No less than 17,000 runners will gather in the Spanish capital on Sunday to take part in the 36th Rock ’n’ Roll Madrid Marathon, an IAAF Silver Label Road Race, on Sunday.
The altitude of Madrid, which is 695m above the sea level, and the undulating profile of its course has meant that the course records remain at a relatively modest 2:10:58 and 2:32:04 but the fields assembled for Sunday provide the prospect of some realistic revisions of these marks.
In the men’s race, there will be a crop of Kenyan representatives, including the experienced Thomson Cherogony, who has successively placed first, second and third over the last three years in Madrid.
The 34-year-old will be eager to continue making the podium but faces a strong challenge in his bid to regain his title from five men who have run under 2:10, including his compatriot Elijah Kemboi.
Kemboi will be running his third Marathon in barely six months following a personal best of 2:07:51 in Kosice for fourth place last October, a race he won in 2011, and then a 2:10:03 time in Mumbai to when finishing second in the Indian race in late January.
Abraham Chelanga’s career best of 2:08:43 dates from 2009, but he has been running consistently 2:10 times every year since 2010 and could also be a factor.
Watch out also for other Kenyans in the guise of the 25-year-old Nixon Kurgat, the author of a couple of sub-2:09 runs in the 2011 Carpi Marathon and last year in Milan.
Into the bargain, Julius Chepkwony ran a personal best of 2:09:09 at last October’s Marathon Eindhoven.
However, the fastest ever athlete on the start line on Sunday will be Francis Kiprop, who excelled in Berlin 2009 when he came second in what is still his personal best of 2:07:04. His more recent times have been a little more modest but Spanish athletics fans remember him finishing third in Madrid with 2:11:50 two years ago.
The large Kenyan contingent also comprises Mark Tanui, who was fourth last year, and the in-form Robert Ndiwa, who had a fine win in the Verona Half Marathon in 62:03 in February.
Nyasango the best bet to beat the Kenyans?
Trying to deny Kenyans the top spot there will be a powerful triumvirate of Zimbabwe’s Cuthbert Nyasango, Rwanda’s Robert Kajuga and Erhiopia’s Herpasa Negasa.
The latter is only 20 and will be running just his second Marathon after his promising debut earlier this year in Dubai when he clocked 2:10:51.
As for Nyasango, the Madrid-based 30-year-old is arguably one of the men to beat as he finished seventh at the London 2012 Olympics Games, where he ran 2:12:08 time. He improved his personal best to 2:11:48 at the Fukuoka Marathon last December.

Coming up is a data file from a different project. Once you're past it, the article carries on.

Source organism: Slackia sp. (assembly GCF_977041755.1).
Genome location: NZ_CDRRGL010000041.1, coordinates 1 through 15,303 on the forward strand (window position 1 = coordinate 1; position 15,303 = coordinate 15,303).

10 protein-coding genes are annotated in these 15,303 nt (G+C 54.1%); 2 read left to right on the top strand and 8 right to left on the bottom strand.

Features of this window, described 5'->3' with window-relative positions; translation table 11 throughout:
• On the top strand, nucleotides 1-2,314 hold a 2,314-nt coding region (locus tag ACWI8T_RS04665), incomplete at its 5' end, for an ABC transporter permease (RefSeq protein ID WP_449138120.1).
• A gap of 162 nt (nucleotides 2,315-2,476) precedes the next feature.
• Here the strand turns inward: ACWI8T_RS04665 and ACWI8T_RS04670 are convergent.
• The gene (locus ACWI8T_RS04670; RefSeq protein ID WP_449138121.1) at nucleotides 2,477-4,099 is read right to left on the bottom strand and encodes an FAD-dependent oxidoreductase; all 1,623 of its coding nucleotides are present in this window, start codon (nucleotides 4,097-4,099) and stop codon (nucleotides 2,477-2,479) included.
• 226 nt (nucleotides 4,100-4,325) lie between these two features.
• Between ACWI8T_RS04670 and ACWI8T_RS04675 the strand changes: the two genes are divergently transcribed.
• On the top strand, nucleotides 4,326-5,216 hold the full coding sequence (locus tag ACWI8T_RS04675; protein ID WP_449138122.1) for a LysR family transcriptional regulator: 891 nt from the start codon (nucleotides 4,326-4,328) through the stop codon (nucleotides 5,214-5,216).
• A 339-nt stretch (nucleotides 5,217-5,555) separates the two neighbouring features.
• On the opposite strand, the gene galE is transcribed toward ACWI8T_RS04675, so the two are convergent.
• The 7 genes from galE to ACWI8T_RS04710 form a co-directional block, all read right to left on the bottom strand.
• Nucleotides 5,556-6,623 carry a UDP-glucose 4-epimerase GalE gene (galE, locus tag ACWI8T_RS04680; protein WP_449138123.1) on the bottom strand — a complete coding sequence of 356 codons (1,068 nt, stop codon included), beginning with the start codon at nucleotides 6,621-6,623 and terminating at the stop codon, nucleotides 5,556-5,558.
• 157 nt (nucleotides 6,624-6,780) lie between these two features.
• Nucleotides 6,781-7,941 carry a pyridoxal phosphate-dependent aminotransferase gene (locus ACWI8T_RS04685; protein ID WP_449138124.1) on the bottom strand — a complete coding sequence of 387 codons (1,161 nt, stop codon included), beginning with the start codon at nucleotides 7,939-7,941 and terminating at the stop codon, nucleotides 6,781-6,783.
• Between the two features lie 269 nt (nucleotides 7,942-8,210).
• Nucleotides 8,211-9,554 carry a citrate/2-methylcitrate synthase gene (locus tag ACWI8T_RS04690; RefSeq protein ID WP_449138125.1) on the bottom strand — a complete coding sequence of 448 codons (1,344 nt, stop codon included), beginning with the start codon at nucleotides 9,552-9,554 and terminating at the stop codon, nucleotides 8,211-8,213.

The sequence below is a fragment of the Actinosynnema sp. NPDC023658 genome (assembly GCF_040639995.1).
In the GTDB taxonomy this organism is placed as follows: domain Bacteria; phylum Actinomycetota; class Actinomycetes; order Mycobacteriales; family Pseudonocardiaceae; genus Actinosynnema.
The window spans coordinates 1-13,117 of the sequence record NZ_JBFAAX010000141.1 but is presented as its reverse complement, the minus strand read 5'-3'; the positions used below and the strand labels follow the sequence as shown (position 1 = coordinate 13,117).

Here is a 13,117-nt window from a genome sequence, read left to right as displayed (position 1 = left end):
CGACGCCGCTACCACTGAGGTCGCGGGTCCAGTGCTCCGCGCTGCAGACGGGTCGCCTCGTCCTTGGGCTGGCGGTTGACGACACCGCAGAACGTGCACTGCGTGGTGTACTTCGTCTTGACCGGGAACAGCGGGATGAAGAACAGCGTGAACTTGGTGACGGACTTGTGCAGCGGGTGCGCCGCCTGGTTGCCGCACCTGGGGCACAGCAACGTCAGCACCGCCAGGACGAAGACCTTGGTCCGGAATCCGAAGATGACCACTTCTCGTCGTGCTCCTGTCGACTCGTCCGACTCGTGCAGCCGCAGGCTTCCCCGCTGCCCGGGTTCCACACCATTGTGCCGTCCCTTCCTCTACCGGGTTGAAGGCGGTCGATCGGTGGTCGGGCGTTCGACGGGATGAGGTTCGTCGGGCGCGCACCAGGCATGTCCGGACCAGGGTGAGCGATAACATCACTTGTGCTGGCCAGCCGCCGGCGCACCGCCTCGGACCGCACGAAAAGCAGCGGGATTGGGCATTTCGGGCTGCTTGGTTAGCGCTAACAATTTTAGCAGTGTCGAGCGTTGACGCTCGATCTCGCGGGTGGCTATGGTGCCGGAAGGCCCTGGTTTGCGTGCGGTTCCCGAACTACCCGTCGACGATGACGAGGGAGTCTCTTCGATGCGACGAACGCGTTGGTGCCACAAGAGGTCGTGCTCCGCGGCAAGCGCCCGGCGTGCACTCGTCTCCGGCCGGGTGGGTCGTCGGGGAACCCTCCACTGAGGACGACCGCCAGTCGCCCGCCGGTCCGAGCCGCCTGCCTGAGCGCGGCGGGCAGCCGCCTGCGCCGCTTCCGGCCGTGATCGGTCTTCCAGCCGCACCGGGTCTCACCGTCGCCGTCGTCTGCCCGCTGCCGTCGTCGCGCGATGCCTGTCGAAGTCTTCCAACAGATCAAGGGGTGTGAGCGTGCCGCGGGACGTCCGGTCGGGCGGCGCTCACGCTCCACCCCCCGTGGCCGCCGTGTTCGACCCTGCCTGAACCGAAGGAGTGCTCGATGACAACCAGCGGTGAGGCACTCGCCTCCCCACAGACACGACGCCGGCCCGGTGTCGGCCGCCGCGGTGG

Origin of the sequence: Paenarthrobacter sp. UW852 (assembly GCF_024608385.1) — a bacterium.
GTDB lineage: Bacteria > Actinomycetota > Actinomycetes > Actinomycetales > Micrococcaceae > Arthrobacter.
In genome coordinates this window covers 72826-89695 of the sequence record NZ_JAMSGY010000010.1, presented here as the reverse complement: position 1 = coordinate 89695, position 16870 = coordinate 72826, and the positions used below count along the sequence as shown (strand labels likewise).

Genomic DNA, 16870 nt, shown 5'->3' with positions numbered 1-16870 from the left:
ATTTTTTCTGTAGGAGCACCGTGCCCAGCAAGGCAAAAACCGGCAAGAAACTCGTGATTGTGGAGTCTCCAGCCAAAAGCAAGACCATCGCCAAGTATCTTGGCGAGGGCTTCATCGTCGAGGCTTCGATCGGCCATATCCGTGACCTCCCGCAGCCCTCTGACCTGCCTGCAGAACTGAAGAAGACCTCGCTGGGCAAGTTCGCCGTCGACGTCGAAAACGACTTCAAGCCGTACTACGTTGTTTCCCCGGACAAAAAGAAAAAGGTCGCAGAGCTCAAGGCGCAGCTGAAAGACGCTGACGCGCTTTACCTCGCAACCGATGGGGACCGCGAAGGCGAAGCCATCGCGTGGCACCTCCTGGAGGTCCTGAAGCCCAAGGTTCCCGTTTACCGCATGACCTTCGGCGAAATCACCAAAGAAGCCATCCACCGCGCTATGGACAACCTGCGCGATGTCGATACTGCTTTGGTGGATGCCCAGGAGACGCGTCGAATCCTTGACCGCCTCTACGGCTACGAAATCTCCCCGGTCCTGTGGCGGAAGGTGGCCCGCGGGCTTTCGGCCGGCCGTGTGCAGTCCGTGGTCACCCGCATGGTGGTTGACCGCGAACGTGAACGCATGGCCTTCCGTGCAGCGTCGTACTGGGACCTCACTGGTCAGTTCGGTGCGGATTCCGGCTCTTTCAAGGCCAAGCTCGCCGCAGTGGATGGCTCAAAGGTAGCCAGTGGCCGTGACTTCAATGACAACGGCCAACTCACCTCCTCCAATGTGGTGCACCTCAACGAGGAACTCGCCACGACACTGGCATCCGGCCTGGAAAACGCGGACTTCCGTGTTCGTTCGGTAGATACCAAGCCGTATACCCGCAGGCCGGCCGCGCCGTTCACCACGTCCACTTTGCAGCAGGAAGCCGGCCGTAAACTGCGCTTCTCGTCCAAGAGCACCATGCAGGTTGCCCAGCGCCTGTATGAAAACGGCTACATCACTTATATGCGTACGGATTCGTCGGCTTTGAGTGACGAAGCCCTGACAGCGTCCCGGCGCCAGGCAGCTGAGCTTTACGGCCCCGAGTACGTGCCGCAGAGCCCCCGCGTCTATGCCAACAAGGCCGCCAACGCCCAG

Kajuga will be making his Marathon debut but took part in the Olympics over 10000m and finished 12th at the 2012 IAAF World Half Marathon Championships in Kavarna, Bulgaria, last October.
The Spanish challenge will be led by Carlos Castillejo, fresh from his 27:57:92 10000m win at the national championships three weeks ago and Rafael Iglesias, who has a best of 2:10:44.
The women’s race includes Morocco’s in-form Malika Asahssah, who has tackled the Half Marathon event no fewer than four times in 2013, topped by personal best of 69:13 in Rome seven weeks ago.
Asahssah, now 30, should be challenged by Ethiopia’s two-time Madrid Marathon winner Desta Tadesse, who triumphed in 2010 and 2011 and ran a personal best of 2:31:44 in Mumbai in January.
Her fellow Ethiopian, Gezhasting Hunduma Gemeda, will be making her Marathon debut in the 42.195m but has good credentials after finishing third in the Addis Abeba Half Marathon last year.
The Russian pair of Alena Samokhvalova, with a best of 2:28:43, and Nina Podnebesnova (2:31:37) could also be in contention while the Spanish hopes will rest on Vanessa Veiga, who has a best of 2:32:57.
For the fourth time in a row, an additional 10km race will take place alongside the Marathon and Spain’s former European champions Jesús Espana and Arturo Casado will start as the joint favourites.
In addition, a Half Marathon event will be contested for the first time simultaneously to the Marathon and 10km races, leading to an overall figure of over 26,000 entrants on the day.
Weather forecasters predict a sunny day with temperatures ranging between 9 and 13 degrees Celsius by the time of the event.
Emeterio Valiente for the IAAF